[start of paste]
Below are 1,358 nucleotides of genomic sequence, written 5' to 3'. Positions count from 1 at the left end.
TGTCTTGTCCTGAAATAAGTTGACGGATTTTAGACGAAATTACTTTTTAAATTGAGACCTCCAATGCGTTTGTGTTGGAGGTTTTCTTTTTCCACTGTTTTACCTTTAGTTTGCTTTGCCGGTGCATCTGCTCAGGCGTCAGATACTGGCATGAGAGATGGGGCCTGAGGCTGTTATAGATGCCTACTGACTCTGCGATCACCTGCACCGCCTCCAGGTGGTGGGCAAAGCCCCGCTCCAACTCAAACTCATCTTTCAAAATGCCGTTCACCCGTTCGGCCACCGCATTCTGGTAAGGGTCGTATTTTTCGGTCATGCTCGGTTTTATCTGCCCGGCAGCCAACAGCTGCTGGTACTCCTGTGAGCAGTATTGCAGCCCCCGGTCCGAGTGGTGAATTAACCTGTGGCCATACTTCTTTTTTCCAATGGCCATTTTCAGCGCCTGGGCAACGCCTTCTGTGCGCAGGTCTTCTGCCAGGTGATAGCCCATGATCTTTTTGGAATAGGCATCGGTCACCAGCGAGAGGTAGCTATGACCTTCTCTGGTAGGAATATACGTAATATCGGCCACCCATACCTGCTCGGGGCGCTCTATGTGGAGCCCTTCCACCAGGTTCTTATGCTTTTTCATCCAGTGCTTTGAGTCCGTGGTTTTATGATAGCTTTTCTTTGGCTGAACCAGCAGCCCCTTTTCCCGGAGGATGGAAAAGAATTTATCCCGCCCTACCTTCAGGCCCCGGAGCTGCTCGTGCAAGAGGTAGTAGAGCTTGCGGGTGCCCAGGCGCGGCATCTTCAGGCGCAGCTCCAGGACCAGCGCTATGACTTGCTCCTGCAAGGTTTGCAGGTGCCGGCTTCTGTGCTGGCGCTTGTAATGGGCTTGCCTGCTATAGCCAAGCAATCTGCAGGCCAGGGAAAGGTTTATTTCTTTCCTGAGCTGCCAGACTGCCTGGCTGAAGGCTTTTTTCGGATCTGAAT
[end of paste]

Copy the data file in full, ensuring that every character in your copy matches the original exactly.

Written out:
Below are 1,358 nucleotides of genomic sequence, written 5' to 3'. Positions count from 1 at the left end.
TGTCTTGTCCTGAAATAAGTTGACGGATTTTAGACGAAATTACTTTTTAAATTGAGACCTCCAATGCGTTTGTGTTGGAGGTTTTCTTTTTCCACTGTTTTACCTTTAGTTTGCTTTGCCGGTGCATCTGCTCAGGCGTCAGATACTGGCATGAGAGATGGGGCCTGAGGCTGTTATAGATGCCTACTGACTCTGCGATCACCTGCACCGCCTCCAGGTGGTGGGCAAAGCCCCGCTCCAACTCAAACTCATCTTTCAAAATGCCGTTCACCCGTTCGGCCACCGCATTCTGGTAAGGGTCGTATTTTTCGGTCATGCTCGGTTTTATCTGCCCGGCAGCCAACAGCTGCTGGTACTCCTGTGAGCAGTATTGCAGCCCCCGGTCCGAGTGGTGAATTAACCTGTGGCCATACTTCTTTTTTCCAATGGCCATTTTCAGCGCCTGGGCAACGCCTTCTGTGCGCAGGTCTTCTGCCAGGTGATAGCCCATGATCTTTTTGGAATAGGCATCGGTCACCAGCGAGAGGTAGCTATGACCTTCTCTGGTAGGAATATACGTAATATCGGCCACCCATACCTGCTCGGGGCGCTCTATGTGGAGCCCTTCCACCAGGTTCTTATGCTTTTTCATCCAGTGCTTTGAGTCCGTGGTTTTATGATAGCTTTTCTTTGGCTGAACCAGCAGCCCCTTTTCCCGGAGGATGGAAAAGAATTTATCCCGCCCTACCTTCAGGCCCCGGAGCTGCTCGTGCAAGAGGTAGTAGAGCTTGCGGGTGCCCAGGCGCGGCATCTTCAGGCGCAGCTCCAGGACCAGCGCTATGACTTGCTCCTGCAAGGTTTGCAGGTGCCGGCTTCTGTGCTGGCGCTTGTAATGGGCTTGCCTGCTATAGCCAAGCAATCTGCAGGCCAGGGAAAGGTTTATTTCTTTCCTGAGCTGCCAGACTGCCTGGCTGAAGGCTTTTTTCGGATCTGAAT